Shirataki Noodles Recipe

Shirataki are traditional Japanese noodles made from the high-fiber konjac root. Since they are basically made of fiber and water, shirataki noodles have no nutritional value (no calories, no net carbs) despite being very filling. They also have no flavor of their own, which makes them an ideal vehicle for absorbing soups and sauces.

I find that shirataki noodles make a good pasta and noodle substitute, as long as you prepare them correctly (instructions below) – otherwise they are rubbery, slimy and unpleasant to eat. But prepared correctly and mixed with a yummy sauce, or added to soup, they do give a satisfactory answer to your noodle cravings, if you happen to have them.

Shirataki noodles also have health benefits. Konjac root is basically glucomannan, a soluble fiber, or prebiotic. It encourages the growth of good bacteria in our stomach. It CAN cause extra gas production in some people, so the first time you try it, and until you know how shirataki noodles affect you, you better be alone. :)

There are plenty of ways to use shirataki noodles, but my favorite is the simplest – buttered shirataki noodles with Parmesan. Here’s how to make them.
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crab stuffed mushrooms

Crab stuffed portobello mushrooms are festive and tasty. The fresher the crabmeat you use, the less fishy this dish will taste – the supermarket lump crabmeat that comes in small plastic containers tends to be quite fishy. If you have Whole Foods in your area, try the crabmeat sold at their seafood counter.

Another challenge in this dish is that stuffed and baked portobello mushrooms can become soggy. To avoid sogginess:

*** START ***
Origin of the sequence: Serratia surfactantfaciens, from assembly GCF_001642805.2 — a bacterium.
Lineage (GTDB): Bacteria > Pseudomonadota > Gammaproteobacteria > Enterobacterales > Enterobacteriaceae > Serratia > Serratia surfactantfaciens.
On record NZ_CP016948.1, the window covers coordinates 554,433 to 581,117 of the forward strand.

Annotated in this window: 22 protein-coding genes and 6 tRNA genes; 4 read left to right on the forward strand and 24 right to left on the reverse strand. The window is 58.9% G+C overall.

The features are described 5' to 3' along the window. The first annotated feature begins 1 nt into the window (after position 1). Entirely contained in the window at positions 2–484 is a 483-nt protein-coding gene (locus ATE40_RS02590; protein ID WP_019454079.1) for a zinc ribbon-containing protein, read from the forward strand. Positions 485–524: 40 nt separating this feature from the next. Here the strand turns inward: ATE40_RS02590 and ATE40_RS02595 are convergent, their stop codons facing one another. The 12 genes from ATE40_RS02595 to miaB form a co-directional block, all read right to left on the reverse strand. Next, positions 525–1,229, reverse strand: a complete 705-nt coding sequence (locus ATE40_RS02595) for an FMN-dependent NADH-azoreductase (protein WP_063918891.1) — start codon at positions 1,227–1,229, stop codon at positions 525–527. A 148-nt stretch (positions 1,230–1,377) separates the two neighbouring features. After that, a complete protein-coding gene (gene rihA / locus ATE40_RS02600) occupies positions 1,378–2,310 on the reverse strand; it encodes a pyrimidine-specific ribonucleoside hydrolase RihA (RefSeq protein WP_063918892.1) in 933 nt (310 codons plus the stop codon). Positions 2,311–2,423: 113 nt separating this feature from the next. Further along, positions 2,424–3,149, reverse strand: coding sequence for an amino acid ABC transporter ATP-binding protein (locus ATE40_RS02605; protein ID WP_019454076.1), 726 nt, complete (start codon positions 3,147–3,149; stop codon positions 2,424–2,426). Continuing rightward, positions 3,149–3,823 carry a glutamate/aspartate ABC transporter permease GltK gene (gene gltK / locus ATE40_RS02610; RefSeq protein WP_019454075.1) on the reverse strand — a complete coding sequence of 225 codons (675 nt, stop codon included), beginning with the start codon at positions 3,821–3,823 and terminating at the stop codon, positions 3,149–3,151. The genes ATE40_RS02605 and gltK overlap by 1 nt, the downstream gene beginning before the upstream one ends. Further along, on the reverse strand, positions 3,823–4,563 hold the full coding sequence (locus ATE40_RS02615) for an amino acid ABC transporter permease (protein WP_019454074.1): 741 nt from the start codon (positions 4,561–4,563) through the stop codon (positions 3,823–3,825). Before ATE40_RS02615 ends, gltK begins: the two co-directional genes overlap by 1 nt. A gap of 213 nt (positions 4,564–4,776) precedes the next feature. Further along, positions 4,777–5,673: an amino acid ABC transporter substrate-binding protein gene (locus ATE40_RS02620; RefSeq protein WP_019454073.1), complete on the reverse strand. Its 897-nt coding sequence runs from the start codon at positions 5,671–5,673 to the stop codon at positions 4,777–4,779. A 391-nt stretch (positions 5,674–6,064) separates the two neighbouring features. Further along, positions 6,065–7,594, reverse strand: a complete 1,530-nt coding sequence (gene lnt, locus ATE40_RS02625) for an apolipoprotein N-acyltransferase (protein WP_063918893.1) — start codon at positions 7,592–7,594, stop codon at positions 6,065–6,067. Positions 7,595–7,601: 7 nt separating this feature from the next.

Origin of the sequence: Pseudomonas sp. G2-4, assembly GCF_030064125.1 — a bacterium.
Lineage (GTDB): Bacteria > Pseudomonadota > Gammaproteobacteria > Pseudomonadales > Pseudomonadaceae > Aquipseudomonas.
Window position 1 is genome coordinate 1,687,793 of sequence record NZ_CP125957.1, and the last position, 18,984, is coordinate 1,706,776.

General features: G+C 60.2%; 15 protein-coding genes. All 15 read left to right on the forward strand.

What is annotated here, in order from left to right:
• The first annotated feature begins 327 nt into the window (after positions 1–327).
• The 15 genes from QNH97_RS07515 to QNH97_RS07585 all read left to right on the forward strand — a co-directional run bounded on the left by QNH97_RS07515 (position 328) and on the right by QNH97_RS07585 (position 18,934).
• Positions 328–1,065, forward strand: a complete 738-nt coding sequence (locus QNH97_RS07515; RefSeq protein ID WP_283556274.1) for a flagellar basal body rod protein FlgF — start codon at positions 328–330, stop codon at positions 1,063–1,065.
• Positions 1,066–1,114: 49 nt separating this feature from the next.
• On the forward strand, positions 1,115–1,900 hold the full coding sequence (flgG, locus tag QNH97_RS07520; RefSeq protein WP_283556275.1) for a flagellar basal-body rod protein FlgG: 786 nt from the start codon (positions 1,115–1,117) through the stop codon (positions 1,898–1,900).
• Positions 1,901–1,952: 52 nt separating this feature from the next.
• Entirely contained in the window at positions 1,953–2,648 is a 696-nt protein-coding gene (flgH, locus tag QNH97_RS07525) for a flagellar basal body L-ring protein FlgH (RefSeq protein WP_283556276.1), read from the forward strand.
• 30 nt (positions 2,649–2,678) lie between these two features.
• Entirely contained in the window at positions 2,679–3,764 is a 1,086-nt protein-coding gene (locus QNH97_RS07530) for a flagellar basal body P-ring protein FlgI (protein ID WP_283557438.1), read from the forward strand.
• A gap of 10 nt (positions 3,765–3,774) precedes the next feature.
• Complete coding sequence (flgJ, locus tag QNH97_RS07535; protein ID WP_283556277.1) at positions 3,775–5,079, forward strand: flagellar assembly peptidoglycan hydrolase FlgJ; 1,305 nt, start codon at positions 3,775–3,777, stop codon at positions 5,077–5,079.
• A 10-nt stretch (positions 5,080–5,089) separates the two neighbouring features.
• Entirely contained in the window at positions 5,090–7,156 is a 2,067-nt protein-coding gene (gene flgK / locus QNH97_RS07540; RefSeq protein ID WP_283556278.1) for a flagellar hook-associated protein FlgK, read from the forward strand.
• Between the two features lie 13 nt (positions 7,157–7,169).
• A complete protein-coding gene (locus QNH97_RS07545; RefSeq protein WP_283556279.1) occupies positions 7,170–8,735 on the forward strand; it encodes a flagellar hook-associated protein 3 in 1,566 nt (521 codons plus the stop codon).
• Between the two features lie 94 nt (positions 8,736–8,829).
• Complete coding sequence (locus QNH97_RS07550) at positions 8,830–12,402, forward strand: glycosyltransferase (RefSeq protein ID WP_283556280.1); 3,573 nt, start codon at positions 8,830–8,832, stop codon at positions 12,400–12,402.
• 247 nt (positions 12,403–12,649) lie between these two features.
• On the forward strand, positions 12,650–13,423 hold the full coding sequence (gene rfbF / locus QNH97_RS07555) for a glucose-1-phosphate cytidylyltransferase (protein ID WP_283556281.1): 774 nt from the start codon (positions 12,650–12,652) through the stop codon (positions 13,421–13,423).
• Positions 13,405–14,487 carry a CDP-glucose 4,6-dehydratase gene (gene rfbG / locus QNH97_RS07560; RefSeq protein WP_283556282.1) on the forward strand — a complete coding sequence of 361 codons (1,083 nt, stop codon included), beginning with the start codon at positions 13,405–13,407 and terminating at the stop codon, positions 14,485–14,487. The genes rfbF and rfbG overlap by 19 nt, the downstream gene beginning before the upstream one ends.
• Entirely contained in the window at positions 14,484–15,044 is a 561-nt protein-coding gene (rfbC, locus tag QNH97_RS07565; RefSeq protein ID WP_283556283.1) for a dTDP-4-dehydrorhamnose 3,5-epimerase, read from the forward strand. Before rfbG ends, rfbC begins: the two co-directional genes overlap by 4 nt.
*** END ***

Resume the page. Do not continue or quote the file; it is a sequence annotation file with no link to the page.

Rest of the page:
1. Wipe clean, don’t wash them (they absorb water).
2. Pre-broil to release some of the water.
3. In the final stage of baking or broiling, broil or bake briefly, just until topping is browned. Baking too long will result in mushy mushrooms that have released their liquid into your filling. If that happens, the only thing you can do is to carefully drain the liquid, and place the mushrooms on paper towels to soak as much of the liquid as you can.
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onion quiche

When reader John Razzano emailed me to ask if he could make my mini onion quiches in a 9-inch pie plate, I was intrigued. It sounded doable, and easy!
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roasted garlic

Creamy and almost-sweet, roasted garlic is a delicacy. Most recipes for roasted garlic use a whole garlic head, but I rarely have whole garlic in the house (I can’t stand peeling garlic), so I use pre-peeled garlic cloves that I get at Whole Foods.

Roasted garlic is excellent when mashed and spread on warm toast, but I usually serve it scattered on top of any vegetable dish that I might be making that night. Tonight I steamed some broccoli and topped it with melted butter and roasted garlic. Yum.
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sauteed broccolini

Most recipes for sautéed broccolini will tell you to blanch the broccolini first (cook briefly in salted water, then quickly rinse in cold water or dip in ice water). But I like to sauté the broccolini first, until browned and crisp, then add a bit of water to the hot pan, cover and briefly steam, just until the stems are crisp-tender.
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low carb burger

My grilled lamb burgers are amazing, but they are not low-carb. Now that I try to limit my carbs, I make them without oatmeal (they’re just as juicy and delicious) and serve them bunless (or pita-less in this case), topped with a delicious sour cream mint sauce (sour cream is lower in carbs than yogurt).
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seared scallops

Some types of meat and seafood are so innately delicious, the only real requirement from the cook is not to ruin them by overcooking. This is true for salmon, for lamb chops, and definitely for scallops. Sweet, succulent and meaty, I find that scallops need very little added flavor – just sprinkle with salt and pepper, sear in butter and olive oil to form a nice crust, and serve.
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